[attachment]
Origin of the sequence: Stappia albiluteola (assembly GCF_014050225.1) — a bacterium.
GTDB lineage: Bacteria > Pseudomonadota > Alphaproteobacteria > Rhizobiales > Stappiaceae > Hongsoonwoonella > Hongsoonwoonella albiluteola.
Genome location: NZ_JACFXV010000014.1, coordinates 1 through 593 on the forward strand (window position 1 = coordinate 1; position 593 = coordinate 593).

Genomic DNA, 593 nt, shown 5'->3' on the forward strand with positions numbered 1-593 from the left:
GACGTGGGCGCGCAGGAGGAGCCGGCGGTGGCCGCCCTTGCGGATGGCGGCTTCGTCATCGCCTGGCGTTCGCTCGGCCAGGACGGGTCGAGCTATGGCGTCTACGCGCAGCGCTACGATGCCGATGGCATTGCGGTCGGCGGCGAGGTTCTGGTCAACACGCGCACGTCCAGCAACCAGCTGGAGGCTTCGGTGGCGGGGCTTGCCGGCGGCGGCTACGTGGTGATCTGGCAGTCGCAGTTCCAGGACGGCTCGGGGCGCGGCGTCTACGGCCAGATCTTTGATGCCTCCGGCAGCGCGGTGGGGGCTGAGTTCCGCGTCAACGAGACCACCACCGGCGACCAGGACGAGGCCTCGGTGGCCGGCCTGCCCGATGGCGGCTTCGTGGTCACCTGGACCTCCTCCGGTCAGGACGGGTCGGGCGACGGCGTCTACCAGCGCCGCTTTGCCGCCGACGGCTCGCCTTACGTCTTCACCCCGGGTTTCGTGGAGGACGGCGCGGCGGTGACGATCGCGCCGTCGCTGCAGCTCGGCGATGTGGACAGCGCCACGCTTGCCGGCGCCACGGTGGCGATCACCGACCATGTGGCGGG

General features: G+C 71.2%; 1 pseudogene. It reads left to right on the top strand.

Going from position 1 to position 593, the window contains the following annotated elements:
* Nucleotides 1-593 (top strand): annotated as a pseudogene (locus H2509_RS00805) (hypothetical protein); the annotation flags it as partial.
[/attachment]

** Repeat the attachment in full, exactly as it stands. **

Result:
Origin of the sequence: Stappia albiluteola (assembly GCF_014050225.1) — a bacterium.
GTDB lineage: Bacteria > Pseudomonadota > Alphaproteobacteria > Rhizobiales > Stappiaceae > Hongsoonwoonella > Hongsoonwoonella albiluteola.
Genome location: NZ_JACFXV010000014.1, coordinates 1 through 593 on the forward strand (window position 1 = coordinate 1; position 593 = coordinate 593).

Genomic DNA, 593 nt, shown 5'->3' on the forward strand with positions numbered 1-593 from the left:
GACGTGGGCGCGCAGGAGGAGCCGGCGGTGGCCGCCCTTGCGGATGGCGGCTTCGTCATCGCCTGGCGTTCGCTCGGCCAGGACGGGTCGAGCTATGGCGTCTACGCGCAGCGCTACGATGCCGATGGCATTGCGGTCGGCGGCGAGGTTCTGGTCAACACGCGCACGTCCAGCAACCAGCTGGAGGCTTCGGTGGCGGGGCTTGCCGGCGGCGGCTACGTGGTGATCTGGCAGTCGCAGTTCCAGGACGGCTCGGGGCGCGGCGTCTACGGCCAGATCTTTGATGCCTCCGGCAGCGCGGTGGGGGCTGAGTTCCGCGTCAACGAGACCACCACCGGCGACCAGGACGAGGCCTCGGTGGCCGGCCTGCCCGATGGCGGCTTCGTGGTCACCTGGACCTCCTCCGGTCAGGACGGGTCGGGCGACGGCGTCTACCAGCGCCGCTTTGCCGCCGACGGCTCGCCTTACGTCTTCACCCCGGGTTTCGTGGAGGACGGCGCGGCGGTGACGATCGCGCCGTCGCTGCAGCTCGGCGATGTGGACAGCGCCACGCTTGCCGGCGCCACGGTGGCGATCACCGACCATGTGGCGGG

General features: G+C 71.2%; 1 pseudogene. It reads left to right on the top strand.

Going from position 1 to position 593, the window contains the following annotated elements:
* Nucleotides 1-593 (top strand): annotated as a pseudogene (locus H2509_RS00805) (hypothetical protein); the annotation flags it as partial.